BA 40
Comp. Ex.
1 ECH/AL 140
2 ST 60 41 0.1 150  Measurement being
BA 40 impossible due to
serious fiber breakage
3 FA/AL 160
Formulation of added resin: ST: styrene; BA: butyl acrylate; MMA; Methyl methacrylate;
Method of crosslinking the regenerated collagen fiber: ECH: eipchlorohydrin; FA: formaldehyde AL: Basic aluminum chloride

It is seen from the results that heat resistance of the regenerated collagen fiber can be improved by incorporating the thermoplastic resin.

INDUSTRIAL APPLICABILITY

The invention is embodied in a method for improving heat resistance of the regenerated collagen fiber, which makes the regenerated collagen fiber into an extremely excellent product to be used as a substitute of human hair, for example, wig or hair piece, or head-decorating products such as doll hair. It is also embodied in a heat resistant regenerated collagen fiber.

Patent Citations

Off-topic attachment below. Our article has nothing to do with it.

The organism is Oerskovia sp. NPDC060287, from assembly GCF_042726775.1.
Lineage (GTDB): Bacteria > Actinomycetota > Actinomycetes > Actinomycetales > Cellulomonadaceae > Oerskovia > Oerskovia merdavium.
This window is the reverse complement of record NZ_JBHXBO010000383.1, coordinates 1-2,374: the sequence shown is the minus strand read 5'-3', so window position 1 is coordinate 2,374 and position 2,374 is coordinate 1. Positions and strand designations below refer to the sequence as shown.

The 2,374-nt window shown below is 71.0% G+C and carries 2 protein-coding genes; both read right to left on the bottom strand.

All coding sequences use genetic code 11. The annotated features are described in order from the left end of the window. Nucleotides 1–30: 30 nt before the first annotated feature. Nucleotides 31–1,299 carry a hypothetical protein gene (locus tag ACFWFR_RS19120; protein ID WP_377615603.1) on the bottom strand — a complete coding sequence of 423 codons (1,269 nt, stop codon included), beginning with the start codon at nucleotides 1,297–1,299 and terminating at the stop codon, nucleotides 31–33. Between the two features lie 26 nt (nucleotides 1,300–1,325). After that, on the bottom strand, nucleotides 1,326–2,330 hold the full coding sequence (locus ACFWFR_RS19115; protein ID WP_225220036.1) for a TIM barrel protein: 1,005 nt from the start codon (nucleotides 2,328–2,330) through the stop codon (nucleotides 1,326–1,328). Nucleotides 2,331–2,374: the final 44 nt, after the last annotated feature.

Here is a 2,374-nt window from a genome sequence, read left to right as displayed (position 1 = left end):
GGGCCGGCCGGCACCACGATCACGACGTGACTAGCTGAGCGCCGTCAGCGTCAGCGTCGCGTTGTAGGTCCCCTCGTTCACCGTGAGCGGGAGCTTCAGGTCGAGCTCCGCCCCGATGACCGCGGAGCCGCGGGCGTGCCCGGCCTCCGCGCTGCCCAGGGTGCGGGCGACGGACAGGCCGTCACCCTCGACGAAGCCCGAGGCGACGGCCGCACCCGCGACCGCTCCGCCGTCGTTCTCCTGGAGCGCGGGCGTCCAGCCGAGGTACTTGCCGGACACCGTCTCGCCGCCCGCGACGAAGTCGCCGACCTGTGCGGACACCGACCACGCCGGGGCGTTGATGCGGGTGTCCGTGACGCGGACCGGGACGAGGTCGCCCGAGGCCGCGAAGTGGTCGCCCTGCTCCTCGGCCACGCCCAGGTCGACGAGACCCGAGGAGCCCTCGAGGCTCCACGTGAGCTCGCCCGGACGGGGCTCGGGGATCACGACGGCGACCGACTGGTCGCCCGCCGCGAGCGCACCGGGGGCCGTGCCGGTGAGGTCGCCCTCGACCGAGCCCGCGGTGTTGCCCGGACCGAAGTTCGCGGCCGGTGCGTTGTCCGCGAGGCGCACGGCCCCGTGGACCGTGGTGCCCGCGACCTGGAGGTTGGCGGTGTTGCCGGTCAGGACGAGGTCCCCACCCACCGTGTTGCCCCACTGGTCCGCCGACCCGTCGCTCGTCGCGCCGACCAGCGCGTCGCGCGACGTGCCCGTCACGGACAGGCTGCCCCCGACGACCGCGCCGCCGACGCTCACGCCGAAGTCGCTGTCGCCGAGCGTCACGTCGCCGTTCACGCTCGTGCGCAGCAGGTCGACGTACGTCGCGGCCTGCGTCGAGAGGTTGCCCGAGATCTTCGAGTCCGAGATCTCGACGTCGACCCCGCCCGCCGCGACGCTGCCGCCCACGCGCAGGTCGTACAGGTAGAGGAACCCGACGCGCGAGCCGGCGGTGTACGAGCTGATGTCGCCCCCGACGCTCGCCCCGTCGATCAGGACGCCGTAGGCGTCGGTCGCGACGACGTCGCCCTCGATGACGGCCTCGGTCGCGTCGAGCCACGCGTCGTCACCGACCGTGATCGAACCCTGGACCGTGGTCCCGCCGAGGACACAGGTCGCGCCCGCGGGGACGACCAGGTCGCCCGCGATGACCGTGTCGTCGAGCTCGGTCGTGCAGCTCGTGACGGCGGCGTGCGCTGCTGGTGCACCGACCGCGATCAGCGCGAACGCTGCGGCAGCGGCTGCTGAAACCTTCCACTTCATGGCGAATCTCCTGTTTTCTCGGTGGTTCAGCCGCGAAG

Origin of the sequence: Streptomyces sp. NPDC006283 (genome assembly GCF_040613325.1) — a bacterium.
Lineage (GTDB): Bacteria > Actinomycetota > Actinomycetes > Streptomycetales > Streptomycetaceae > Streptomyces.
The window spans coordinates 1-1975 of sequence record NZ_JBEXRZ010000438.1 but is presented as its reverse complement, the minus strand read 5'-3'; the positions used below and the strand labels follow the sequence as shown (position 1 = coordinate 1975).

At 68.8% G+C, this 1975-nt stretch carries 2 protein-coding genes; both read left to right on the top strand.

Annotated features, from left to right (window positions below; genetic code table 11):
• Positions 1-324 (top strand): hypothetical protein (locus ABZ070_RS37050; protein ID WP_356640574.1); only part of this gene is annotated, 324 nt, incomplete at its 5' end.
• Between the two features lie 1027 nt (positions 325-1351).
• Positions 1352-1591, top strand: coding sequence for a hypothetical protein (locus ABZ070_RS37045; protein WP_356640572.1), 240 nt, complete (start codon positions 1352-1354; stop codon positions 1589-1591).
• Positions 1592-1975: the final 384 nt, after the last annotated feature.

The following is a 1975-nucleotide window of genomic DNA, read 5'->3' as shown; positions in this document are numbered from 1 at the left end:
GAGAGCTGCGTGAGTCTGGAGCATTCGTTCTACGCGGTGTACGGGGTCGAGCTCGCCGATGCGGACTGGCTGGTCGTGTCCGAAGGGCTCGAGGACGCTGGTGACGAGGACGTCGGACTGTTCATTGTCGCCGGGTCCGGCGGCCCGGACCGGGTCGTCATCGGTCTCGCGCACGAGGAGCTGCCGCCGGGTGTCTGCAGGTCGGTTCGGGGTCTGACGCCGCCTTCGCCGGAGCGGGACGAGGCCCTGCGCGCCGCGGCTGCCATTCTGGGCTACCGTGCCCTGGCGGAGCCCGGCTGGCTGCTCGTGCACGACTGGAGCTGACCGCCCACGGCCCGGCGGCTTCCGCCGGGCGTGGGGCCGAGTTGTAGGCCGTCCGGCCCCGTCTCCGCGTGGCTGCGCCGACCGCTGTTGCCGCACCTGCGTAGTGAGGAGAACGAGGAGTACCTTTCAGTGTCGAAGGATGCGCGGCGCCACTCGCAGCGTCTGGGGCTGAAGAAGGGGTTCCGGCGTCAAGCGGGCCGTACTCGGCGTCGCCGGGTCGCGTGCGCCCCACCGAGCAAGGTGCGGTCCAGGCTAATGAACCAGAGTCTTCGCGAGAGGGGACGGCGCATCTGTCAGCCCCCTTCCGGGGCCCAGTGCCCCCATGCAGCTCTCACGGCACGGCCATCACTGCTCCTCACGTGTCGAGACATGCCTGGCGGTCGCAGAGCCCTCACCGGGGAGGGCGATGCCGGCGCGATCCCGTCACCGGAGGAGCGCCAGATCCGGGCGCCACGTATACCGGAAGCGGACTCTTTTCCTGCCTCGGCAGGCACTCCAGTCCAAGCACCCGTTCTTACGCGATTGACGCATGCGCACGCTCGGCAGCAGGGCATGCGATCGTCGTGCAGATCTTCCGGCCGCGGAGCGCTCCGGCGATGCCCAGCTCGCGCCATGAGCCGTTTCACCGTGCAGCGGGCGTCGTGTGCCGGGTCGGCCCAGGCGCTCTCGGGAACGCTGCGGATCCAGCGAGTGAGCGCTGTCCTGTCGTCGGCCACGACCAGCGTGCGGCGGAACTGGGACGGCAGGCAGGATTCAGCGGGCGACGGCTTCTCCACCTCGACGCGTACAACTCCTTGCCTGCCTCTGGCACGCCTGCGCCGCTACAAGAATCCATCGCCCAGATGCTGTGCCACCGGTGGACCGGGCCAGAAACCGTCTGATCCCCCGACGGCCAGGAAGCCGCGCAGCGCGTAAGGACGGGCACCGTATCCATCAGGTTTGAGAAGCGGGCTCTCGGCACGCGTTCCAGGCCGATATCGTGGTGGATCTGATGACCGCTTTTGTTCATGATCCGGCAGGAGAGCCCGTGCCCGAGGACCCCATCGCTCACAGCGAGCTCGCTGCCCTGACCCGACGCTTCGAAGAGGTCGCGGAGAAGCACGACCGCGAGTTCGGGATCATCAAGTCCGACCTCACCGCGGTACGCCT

Cited PatentFiling datePublication dateApplicantTitle
US4314800 *Apr 8, 1981Feb 9, 1982Rohm GmbhMethod for treating pelts and leather
JPH0797718A Title not available
JPH05106106A Title not available
Referenced by
Citing PatentFiling datePublication dateApplicantTitle
US7186806 *Dec 21, 2001Mar 6, 2007Kaneka CorporationProcess for producing regenerated collagen fiber and process for setting the same
US7901455Dec 27, 2007Mar 8, 2011Shriners Hospitals For ChildrenTendon or ligament bioprostheses and methods of making same
US8093027Sep 13, 2007Jan 10, 2012University Of South Floridacomprising a biotic material collagen and abiotic material polymer; for treating a tissue defect
US8177839Dec 27, 2007May 15, 2012Shriners Hospitals For ChildrenWoven and/or braided fiber implants and methods of making same
US8367148Oct 9, 2009Feb 5, 2013Mimedx Group, Inc.Methods of making biocomposite medical constructs and related constructs including artificial tissues, vessels and patches
US8858633Feb 20, 2008Oct 14, 2014Shriners Hospital For ChildrenIn vivo hydraulic fixation including bio-rivets using biocompatible expandable fibers
US20120178849 *Mar 20, 2012Jul 12, 2012Kaneka CorporationResin powder containing aluminum salt, process for production of the same, and resin composition, phosphorus adsorbent, antibacterial agent or antifungal agent comprising the same
Classifications
U.S. Classification524/17, 524/23, 524/21
International ClassificationD01F4/00
Cooperative ClassificationD01F4/00
European ClassificationD01F4/00
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Owner name: KANEKA CORPORATION, JAPAN